Gasherbrum: Route to Camp 1 Open But Risky

The route to Camp 1 on the Gasherbrums is finally open, but crossing the hazardous glacier remains difficult, as Horia Colibasanu’s close call shows.

The start of the Gasherbrum season was quite chaotic, as the few teams in place — mainly small groups of independent climbers — tried to find a way through the broken Gasherbrum Glacier. Each followed a different path but shared information on their progress. For many days, there was, frankly, not a lot of progress to share.

Searching for a passage

Lukasz Supergan of Poland tried again last week. He and his partner managed to reach 5,300m. Progress was slow on the dangerous terrain in the dark, but the sun destabilized the glacier even more, making night travel preferable. After they returned, they learned that a French team had finally found a way to Camp 1.

“The French team was thus the first to open a route through the icefall this year,” Supergan reported. “A day later, the Seven Summits Treks team came out to the icefall, with their nine Sherpas, who know the route from the previous year. In one outing, they crossed the route on the left, where we were operating, and opened access to the plateau above the icefall…so now we have two routes to choose from.”

The Polish climber planned to hurry to Camp 1 for a first acclimatization trip. The idea was to return to Base Camp before tomorrow’s expected snowstorm.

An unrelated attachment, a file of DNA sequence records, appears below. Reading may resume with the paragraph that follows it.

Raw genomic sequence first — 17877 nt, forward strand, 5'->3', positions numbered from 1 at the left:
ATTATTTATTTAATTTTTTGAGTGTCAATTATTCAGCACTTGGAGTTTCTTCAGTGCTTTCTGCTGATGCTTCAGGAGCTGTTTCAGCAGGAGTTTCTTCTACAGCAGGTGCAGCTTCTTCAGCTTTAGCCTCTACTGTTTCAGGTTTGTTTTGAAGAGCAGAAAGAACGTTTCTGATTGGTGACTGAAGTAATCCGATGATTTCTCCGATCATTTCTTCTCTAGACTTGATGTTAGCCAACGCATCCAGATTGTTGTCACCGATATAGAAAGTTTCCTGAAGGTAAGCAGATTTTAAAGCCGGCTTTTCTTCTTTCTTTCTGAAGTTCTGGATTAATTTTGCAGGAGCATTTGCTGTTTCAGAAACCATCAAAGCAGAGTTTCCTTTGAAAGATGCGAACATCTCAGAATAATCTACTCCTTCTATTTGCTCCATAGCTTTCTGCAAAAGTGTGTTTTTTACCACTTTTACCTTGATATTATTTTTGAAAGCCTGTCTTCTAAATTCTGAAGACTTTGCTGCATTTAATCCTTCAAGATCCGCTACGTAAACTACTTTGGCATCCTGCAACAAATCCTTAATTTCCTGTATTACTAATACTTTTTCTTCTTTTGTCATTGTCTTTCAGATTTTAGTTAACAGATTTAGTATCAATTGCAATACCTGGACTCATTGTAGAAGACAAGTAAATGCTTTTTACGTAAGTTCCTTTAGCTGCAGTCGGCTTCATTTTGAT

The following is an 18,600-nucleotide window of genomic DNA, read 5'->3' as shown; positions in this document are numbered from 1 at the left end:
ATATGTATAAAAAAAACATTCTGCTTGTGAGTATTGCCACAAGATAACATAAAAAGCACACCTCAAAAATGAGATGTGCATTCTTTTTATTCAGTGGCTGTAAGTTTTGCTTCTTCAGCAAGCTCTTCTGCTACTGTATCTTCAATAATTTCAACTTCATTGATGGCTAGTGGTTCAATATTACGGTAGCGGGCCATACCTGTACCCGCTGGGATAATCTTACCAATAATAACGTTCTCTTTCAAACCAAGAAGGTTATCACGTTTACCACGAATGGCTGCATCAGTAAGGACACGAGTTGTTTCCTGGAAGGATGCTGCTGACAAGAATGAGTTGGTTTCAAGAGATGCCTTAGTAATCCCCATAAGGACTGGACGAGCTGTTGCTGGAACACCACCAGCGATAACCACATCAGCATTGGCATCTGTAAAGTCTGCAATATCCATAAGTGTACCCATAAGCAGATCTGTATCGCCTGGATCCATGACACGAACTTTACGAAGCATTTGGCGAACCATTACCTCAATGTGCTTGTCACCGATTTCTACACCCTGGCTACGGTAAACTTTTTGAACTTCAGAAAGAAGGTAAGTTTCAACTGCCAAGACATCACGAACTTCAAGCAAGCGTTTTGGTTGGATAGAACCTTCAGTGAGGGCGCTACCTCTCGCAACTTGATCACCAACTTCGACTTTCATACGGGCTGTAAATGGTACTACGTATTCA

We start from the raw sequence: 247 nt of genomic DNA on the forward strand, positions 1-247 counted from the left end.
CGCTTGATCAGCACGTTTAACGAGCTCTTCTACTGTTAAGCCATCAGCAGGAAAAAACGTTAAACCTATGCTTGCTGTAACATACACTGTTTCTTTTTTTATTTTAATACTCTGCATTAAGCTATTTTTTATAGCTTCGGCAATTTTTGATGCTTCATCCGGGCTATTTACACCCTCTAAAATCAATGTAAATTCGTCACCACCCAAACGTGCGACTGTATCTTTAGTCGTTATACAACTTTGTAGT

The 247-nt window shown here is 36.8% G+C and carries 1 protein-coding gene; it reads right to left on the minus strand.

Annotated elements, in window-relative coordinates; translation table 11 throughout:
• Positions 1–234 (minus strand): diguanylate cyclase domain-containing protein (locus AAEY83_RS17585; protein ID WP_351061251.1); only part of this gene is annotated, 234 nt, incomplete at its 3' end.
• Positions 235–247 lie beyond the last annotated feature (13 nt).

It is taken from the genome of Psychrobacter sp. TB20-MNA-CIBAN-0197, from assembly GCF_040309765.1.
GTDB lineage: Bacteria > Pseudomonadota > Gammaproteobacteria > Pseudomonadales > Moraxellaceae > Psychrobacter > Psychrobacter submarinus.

For the task, he joined with Luke Smithwick’s American team and with Romanians Horia Colibasanu and Silviu Balan. They reached Camp 1 at 6,000m yesterday.

“The trail was much longer and harder than I thought,” Colibasanu wrote. “[It was] hot even at 3 am when we left.”

Everyone was on skis, which made the going somewhat easier.

Snow bridge collapses

However, the skis didn’t save Colibasanu when a snow bridge collapsed under his weight, plunging the climber into a crevasse. Colibasanu described what happened next:

After they both kept me on the rope, I asked them to drop me a meter below. Although they hesitated for a moment, not believing that I enjoyed the crevasse so much, they simultaneously executed the maneuver and lowered me onto an ice sill about six meters deep. There I managed to put my skis and backpack down on a 40cm ledge, put on my crampons and take the two ice axes from the backpack.

a huge icefall of seracs at the feet of Gasherbrum peaks

The broken Gasherbrum Glacier. Photo: Lukasz Supergan


I [wondered if I should] abandon the skis, but I didn’t, thinking that I would need them later, even though I knew that it would be much more difficult to get out of the crevasse with the skis on the pack…

At a signal of the loudest possible shout from the crevasse, the boys began to pull the rope, and I, on ice axes, began to advance toward the exit. The last two meters, the wall became overhanging, so I…passed to the other side of the crevasse. The biggest problem was the actual exit, because the edges were snow, not ice, and the axes didn’t stick. Finally, pushing myself with my legs I managed to lean my chest on the edge and take off my backpack and push it over the crevasse.A strong pull of Silviu’s rope and I was safe, breathless. Fortunately, without a single scratch.

the climbers inside a tent

Supergan, Valan, and Colibasanu in their tent at Camp 1 on Gasherbrum. Photo: Horia Colibasanu

Angela Benavides

Angela Benavides graduated university in journalism and specializes in high-altitude mountaineering and expedition news. She has been writing about climbing and mountaineering, adventure and outdoor sports for 20+ years.

Prior to that, Angela Benavides spent time at/worked at a number of local and international media. She is also experienced in outdoor-sport consultancy for sponsoring corporations, press manager and communication executive, and a published author.